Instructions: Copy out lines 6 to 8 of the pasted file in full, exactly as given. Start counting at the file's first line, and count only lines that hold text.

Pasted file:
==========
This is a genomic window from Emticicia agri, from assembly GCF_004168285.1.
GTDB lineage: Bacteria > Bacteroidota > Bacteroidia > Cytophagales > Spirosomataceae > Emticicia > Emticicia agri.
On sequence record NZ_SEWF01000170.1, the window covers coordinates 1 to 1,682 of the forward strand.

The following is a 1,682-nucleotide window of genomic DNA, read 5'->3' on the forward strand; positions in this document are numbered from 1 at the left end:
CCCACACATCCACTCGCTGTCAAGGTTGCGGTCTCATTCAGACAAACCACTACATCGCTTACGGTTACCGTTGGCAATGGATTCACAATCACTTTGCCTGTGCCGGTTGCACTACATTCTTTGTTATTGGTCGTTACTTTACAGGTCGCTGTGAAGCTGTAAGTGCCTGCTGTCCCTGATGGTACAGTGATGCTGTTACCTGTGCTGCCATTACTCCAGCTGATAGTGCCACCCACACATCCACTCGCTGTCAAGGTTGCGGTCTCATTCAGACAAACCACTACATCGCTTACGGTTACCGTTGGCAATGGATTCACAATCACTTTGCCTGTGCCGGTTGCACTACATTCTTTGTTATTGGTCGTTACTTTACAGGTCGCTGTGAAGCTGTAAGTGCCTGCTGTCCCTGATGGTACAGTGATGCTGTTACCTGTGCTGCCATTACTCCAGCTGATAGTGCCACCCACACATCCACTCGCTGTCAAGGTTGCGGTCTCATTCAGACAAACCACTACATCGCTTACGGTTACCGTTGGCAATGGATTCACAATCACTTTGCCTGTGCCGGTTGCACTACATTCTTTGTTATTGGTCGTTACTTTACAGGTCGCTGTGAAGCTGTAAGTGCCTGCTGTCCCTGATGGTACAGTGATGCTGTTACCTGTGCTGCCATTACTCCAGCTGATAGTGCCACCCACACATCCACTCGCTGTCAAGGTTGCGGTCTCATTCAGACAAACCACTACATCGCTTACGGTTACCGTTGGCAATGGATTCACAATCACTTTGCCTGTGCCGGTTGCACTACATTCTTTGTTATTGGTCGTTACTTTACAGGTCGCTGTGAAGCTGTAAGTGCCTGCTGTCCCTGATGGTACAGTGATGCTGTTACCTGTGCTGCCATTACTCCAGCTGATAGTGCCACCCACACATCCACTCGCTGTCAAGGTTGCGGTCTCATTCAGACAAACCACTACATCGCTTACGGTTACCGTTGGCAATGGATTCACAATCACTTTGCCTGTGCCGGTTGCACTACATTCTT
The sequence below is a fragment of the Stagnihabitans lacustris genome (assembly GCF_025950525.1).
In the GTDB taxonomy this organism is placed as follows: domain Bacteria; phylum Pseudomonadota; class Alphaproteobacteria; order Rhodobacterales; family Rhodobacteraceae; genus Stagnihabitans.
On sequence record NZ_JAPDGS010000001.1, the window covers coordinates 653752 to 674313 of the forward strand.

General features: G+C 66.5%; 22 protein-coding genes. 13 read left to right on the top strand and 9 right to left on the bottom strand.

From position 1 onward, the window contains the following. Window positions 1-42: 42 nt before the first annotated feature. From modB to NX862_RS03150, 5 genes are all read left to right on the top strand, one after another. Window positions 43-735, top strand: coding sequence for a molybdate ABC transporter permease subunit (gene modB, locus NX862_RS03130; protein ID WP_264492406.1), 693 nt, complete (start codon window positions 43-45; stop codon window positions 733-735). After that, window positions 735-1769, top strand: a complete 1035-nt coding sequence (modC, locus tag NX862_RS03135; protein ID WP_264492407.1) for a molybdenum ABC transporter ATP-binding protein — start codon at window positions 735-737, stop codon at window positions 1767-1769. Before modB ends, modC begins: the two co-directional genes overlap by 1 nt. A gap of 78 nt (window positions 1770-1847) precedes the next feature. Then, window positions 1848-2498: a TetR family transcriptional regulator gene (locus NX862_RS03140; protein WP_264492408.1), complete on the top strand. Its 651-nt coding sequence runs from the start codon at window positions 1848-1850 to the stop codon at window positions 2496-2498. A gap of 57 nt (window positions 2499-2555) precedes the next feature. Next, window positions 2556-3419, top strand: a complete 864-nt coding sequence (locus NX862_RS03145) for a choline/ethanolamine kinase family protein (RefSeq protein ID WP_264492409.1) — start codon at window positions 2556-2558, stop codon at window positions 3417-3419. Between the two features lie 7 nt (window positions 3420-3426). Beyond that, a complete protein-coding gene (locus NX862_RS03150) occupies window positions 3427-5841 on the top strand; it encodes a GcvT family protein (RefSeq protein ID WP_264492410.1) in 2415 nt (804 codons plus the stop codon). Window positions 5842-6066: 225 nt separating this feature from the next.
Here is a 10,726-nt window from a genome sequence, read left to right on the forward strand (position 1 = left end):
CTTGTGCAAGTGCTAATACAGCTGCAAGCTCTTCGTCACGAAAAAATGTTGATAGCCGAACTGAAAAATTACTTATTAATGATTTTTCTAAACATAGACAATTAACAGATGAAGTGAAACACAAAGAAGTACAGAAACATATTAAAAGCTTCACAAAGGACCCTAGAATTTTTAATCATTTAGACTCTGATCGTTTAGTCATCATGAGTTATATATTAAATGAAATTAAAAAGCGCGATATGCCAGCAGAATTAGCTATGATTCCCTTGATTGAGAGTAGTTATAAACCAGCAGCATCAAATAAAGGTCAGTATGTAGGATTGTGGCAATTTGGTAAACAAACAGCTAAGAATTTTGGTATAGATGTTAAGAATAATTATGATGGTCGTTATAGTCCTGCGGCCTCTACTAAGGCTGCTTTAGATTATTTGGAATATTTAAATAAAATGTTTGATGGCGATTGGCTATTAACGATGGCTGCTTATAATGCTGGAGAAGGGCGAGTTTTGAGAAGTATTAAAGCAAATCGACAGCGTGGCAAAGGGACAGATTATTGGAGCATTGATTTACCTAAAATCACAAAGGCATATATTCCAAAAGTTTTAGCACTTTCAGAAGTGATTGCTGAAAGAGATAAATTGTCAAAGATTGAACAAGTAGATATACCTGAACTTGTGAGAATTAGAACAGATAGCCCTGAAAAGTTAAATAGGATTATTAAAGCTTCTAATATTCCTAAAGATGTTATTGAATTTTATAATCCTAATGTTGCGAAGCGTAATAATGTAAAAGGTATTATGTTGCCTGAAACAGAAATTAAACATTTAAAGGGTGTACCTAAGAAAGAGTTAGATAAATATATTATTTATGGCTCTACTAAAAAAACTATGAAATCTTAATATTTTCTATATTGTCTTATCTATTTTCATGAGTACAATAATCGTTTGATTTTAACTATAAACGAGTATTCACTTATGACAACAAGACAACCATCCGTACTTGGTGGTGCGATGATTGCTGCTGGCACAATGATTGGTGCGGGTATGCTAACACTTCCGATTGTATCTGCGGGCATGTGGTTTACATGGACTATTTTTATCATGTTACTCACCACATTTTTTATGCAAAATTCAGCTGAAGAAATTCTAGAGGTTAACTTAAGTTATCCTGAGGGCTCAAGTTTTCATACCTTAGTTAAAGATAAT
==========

The sequence below is a fragment of the Stagnihabitans lacustris genome (assembly GCF_025950525.1).
In the GTDB taxonomy this organism is placed as follows: domain Bacteria; phylum Pseudomonadota; class Alphaproteobacteria; order Rhodobacterales; family Rhodobacteraceae; genus Stagnihabitans.
On sequence record NZ_JAPDGS010000001.1, the window covers coordinates 653752 to 674313 of the forward strand.